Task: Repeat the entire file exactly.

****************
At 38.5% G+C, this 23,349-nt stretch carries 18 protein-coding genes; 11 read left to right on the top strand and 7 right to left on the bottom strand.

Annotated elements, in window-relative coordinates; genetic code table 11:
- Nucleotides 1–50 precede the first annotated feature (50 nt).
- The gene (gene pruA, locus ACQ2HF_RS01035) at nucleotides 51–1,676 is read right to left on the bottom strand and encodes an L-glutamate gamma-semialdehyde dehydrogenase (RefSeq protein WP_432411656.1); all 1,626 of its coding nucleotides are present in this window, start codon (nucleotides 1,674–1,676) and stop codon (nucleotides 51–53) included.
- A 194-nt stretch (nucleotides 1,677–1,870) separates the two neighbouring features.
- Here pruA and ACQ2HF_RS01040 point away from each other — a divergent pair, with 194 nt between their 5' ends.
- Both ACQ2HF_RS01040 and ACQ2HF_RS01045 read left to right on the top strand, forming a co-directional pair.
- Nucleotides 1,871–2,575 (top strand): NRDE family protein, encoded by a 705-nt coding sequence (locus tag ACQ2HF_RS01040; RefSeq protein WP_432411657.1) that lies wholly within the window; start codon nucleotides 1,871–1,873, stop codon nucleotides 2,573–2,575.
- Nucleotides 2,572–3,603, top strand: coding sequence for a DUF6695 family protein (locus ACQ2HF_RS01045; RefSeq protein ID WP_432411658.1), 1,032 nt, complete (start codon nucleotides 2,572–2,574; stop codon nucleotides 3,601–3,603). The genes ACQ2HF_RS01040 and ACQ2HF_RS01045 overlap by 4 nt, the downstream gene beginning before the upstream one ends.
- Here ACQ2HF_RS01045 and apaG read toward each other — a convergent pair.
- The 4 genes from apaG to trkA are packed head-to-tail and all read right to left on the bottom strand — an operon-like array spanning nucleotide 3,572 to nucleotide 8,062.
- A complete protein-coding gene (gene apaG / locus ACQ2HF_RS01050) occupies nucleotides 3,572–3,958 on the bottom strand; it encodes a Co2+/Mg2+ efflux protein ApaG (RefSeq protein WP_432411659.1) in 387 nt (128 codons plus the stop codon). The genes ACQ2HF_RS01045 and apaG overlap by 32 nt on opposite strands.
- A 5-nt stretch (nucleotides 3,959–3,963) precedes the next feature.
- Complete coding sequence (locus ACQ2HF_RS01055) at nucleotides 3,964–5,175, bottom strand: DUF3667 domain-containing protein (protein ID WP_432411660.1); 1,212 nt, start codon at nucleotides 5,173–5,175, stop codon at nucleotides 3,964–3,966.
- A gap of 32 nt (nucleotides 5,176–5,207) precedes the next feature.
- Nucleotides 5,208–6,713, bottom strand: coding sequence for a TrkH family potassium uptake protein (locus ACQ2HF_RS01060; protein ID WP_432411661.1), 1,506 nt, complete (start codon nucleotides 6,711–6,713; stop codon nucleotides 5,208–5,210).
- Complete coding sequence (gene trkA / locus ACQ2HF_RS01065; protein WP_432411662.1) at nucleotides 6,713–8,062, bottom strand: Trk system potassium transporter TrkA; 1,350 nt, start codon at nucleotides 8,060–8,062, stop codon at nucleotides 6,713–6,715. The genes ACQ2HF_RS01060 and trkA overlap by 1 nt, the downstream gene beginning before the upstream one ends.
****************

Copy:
At 38.5% G+C, this 23,349-nt stretch carries 18 protein-coding genes; 11 read left to right on the top strand and 7 right to left on the bottom strand.

Annotated elements, in window-relative coordinates; genetic code table 11:
- Nucleotides 1–50 precede the first annotated feature (50 nt).
- The gene (gene pruA, locus ACQ2HF_RS01035) at nucleotides 51–1,676 is read right to left on the bottom strand and encodes an L-glutamate gamma-semialdehyde dehydrogenase (RefSeq protein WP_432411656.1); all 1,626 of its coding nucleotides are present in this window, start codon (nucleotides 1,674–1,676) and stop codon (nucleotides 51–53) included.
- A 194-nt stretch (nucleotides 1,677–1,870) separates the two neighbouring features.
- Here pruA and ACQ2HF_RS01040 point away from each other — a divergent pair, with 194 nt between their 5' ends.
- Both ACQ2HF_RS01040 and ACQ2HF_RS01045 read left to right on the top strand, forming a co-directional pair.
- Nucleotides 1,871–2,575 (top strand): NRDE family protein, encoded by a 705-nt coding sequence (locus tag ACQ2HF_RS01040; RefSeq protein WP_432411657.1) that lies wholly within the window; start codon nucleotides 1,871–1,873, stop codon nucleotides 2,573–2,575.
- Nucleotides 2,572–3,603, top strand: coding sequence for a DUF6695 family protein (locus ACQ2HF_RS01045; RefSeq protein ID WP_432411658.1), 1,032 nt, complete (start codon nucleotides 2,572–2,574; stop codon nucleotides 3,601–3,603). The genes ACQ2HF_RS01040 and ACQ2HF_RS01045 overlap by 4 nt, the downstream gene beginning before the upstream one ends.
- Here ACQ2HF_RS01045 and apaG read toward each other — a convergent pair.
- The 4 genes from apaG to trkA are packed head-to-tail and all read right to left on the bottom strand — an operon-like array spanning nucleotide 3,572 to nucleotide 8,062.
- A complete protein-coding gene (gene apaG / locus ACQ2HF_RS01050) occupies nucleotides 3,572–3,958 on the bottom strand; it encodes a Co2+/Mg2+ efflux protein ApaG (RefSeq protein WP_432411659.1) in 387 nt (128 codons plus the stop codon). The genes ACQ2HF_RS01045 and apaG overlap by 32 nt on opposite strands.
- A 5-nt stretch (nucleotides 3,959–3,963) precedes the next feature.
- Complete coding sequence (locus ACQ2HF_RS01055) at nucleotides 3,964–5,175, bottom strand: DUF3667 domain-containing protein (protein ID WP_432411660.1); 1,212 nt, start codon at nucleotides 5,173–5,175, stop codon at nucleotides 3,964–3,966.
- A gap of 32 nt (nucleotides 5,176–5,207) precedes the next feature.
- Nucleotides 5,208–6,713, bottom strand: coding sequence for a TrkH family potassium uptake protein (locus ACQ2HF_RS01060; protein ID WP_432411661.1), 1,506 nt, complete (start codon nucleotides 6,711–6,713; stop codon nucleotides 5,208–5,210).
- Complete coding sequence (gene trkA / locus ACQ2HF_RS01065; protein WP_432411662.1) at nucleotides 6,713–8,062, bottom strand: Trk system potassium transporter TrkA; 1,350 nt, start codon at nucleotides 8,060–8,062, stop codon at nucleotides 6,713–6,715. The genes ACQ2HF_RS01060 and trkA overlap by 1 nt, the downstream gene beginning before the upstream one ends.